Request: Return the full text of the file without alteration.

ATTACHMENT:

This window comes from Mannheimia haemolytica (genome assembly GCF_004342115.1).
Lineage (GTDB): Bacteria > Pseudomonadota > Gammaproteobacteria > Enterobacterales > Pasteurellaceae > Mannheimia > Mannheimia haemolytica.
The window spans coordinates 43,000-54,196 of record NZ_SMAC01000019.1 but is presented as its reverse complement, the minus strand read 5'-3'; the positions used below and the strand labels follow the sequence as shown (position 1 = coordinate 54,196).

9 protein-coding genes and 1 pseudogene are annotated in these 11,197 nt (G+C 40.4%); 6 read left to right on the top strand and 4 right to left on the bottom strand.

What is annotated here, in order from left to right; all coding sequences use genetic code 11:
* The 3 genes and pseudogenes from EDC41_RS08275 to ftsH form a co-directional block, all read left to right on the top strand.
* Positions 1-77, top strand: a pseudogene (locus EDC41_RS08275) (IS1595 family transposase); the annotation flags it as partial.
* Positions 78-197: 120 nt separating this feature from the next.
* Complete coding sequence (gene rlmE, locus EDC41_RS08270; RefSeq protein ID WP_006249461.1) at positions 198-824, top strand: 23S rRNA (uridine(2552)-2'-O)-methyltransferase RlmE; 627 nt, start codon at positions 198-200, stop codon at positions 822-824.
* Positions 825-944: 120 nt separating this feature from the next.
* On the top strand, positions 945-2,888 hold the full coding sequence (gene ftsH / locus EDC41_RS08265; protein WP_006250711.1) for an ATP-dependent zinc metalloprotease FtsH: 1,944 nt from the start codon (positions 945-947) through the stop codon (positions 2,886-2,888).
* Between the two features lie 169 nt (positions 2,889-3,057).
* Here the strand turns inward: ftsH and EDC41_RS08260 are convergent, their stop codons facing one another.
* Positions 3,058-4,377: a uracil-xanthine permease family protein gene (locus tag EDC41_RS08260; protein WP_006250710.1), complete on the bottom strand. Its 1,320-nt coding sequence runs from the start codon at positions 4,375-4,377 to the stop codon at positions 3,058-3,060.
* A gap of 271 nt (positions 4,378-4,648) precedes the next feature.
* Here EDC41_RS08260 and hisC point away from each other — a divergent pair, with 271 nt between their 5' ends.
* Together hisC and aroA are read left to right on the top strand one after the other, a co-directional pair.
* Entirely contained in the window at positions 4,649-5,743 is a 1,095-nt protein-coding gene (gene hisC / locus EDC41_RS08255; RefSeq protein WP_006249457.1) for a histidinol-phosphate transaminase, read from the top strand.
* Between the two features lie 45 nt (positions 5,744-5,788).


This window comes from Mannheimia haemolytica (genome assembly GCF_004342115.1).
Lineage (GTDB): Bacteria > Pseudomonadota > Gammaproteobacteria > Enterobacterales > Pasteurellaceae > Mannheimia > Mannheimia haemolytica.
The window spans coordinates 43,000-54,196 of record NZ_SMAC01000019.1 but is presented as its reverse complement, the minus strand read 5'-3'; the positions used below and the strand labels follow the sequence as shown (position 1 = coordinate 54,196).

9 protein-coding genes and 1 pseudogene are annotated in these 11,197 nt (G+C 40.4%); 6 read left to right on the top strand and 4 right to left on the bottom strand.

What is annotated here, in order from left to right; all coding sequences use genetic code 11:
* The 3 genes and pseudogenes from EDC41_RS08275 to ftsH form a co-directional block, all read left to right on the top strand.
* Positions 1-77, top strand: a pseudogene (locus EDC41_RS08275) (IS1595 family transposase); the annotation flags it as partial.
* Positions 78-197: 120 nt separating this feature from the next.
* Complete coding sequence (gene rlmE, locus EDC41_RS08270; RefSeq protein ID WP_006249461.1) at positions 198-824, top strand: 23S rRNA (uridine(2552)-2'-O)-methyltransferase RlmE; 627 nt, start codon at positions 198-200, stop codon at positions 822-824.
* Positions 825-944: 120 nt separating this feature from the next.
* On the top strand, positions 945-2,888 hold the full coding sequence (gene ftsH / locus EDC41_RS08265; protein WP_006250711.1) for an ATP-dependent zinc metalloprotease FtsH: 1,944 nt from the start codon (positions 945-947) through the stop codon (positions 2,886-2,888).
* Between the two features lie 169 nt (positions 2,889-3,057).
* Here the strand turns inward: ftsH and EDC41_RS08260 are convergent, their stop codons facing one another.
* Positions 3,058-4,377: a uracil-xanthine permease family protein gene (locus tag EDC41_RS08260; protein WP_006250710.1), complete on the bottom strand. Its 1,320-nt coding sequence runs from the start codon at positions 4,375-4,377 to the stop codon at positions 3,058-3,060.
* A gap of 271 nt (positions 4,378-4,648) precedes the next feature.
* Here EDC41_RS08260 and hisC point away from each other — a divergent pair, with 271 nt between their 5' ends.
* Together hisC and aroA are read left to right on the top strand one after the other, a co-directional pair.
* Entirely contained in the window at positions 4,649-5,743 is a 1,095-nt protein-coding gene (gene hisC / locus EDC41_RS08255; RefSeq protein WP_006249457.1) for a histidinol-phosphate transaminase, read from the top strand.
* Between the two features lie 45 nt (positions 5,744-5,788).